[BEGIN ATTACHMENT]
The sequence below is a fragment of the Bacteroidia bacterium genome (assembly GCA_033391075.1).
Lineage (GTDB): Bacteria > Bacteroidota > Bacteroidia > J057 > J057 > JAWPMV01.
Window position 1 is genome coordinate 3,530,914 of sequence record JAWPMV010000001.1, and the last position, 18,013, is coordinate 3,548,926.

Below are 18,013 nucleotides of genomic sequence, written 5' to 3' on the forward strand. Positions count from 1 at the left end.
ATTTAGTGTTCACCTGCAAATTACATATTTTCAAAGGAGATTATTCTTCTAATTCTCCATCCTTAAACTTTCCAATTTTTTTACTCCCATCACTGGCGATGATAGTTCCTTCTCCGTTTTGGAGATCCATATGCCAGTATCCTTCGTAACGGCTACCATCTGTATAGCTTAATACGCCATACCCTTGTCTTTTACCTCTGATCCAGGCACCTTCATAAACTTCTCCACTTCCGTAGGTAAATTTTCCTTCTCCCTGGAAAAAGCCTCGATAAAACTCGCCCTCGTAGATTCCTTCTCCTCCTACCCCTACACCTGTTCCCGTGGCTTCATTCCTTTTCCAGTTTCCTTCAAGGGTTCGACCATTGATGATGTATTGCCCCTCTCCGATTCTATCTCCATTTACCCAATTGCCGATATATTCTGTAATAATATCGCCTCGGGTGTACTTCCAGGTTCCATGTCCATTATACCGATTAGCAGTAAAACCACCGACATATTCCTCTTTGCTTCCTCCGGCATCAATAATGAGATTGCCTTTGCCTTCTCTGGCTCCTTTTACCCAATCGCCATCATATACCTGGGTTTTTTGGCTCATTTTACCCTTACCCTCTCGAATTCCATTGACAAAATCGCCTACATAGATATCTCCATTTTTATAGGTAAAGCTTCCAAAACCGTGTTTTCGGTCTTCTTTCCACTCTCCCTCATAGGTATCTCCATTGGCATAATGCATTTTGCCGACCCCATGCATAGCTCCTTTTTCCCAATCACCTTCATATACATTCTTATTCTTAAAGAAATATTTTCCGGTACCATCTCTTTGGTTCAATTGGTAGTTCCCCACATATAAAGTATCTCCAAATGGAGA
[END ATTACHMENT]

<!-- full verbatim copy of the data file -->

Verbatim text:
The sequence below is a fragment of the Bacteroidia bacterium genome (assembly GCA_033391075.1).
Lineage (GTDB): Bacteria > Bacteroidota > Bacteroidia > J057 > J057 > JAWPMV01.
Window position 1 is genome coordinate 3,530,914 of sequence record JAWPMV010000001.1, and the last position, 18,013, is coordinate 3,548,926.

Below are 18,013 nucleotides of genomic sequence, written 5' to 3' on the forward strand. Positions count from 1 at the left end.
ATTTAGTGTTCACCTGCAAATTACATATTTTCAAAGGAGATTATTCTTCTAATTCTCCATCCTTAAACTTTCCAATTTTTTTACTCCCATCACTGGCGATGATAGTTCCTTCTCCGTTTTGGAGATCCATATGCCAGTATCCTTCGTAACGGCTACCATCTGTATAGCTTAATACGCCATACCCTTGTCTTTTACCTCTGATCCAGGCACCTTCATAAACTTCTCCACTTCCGTAGGTAAATTTTCCTTCTCCCTGGAAAAAGCCTCGATAAAACTCGCCCTCGTAGATTCCTTCTCCTCCTACCCCTACACCTGTTCCCGTGGCTTCATTCCTTTTCCAGTTTCCTTCAAGGGTTCGACCATTGATGATGTATTGCCCCTCTCCGATTCTATCTCCATTTACCCAATTGCCGATATATTCTGTAATAATATCGCCTCGGGTGTACTTCCAGGTTCCATGTCCATTATACCGATTAGCAGTAAAACCACCGACATATTCCTCTTTGCTTCCTCCGGCATCAATAATGAGATTGCCTTTGCCTTCTCTGGCTCCTTTTACCCAATCGCCATCATATACCTGGGTTTTTTGGCTCATTTTACCCTTACCCTCTCGAATTCCATTGACAAAATCGCCTACATAGATATCTCCATTTTTATAGGTAAAGCTTCCAAAACCGTGTTTTCGGTCTTCTTTCCACTCTCCCTCATAGGTATCTCCATTGGCATAATGCATTTTGCCGACCCCATGCATAGCTCCTTTTTCCCAATCACCTTCATATACATTCTTATTCTTAAAGAAATATTTTCCGGTACCATCTCTTTGGTTCAATTGGTAGTTCCCCACATATAAAGTATCTCCAAATGGAGA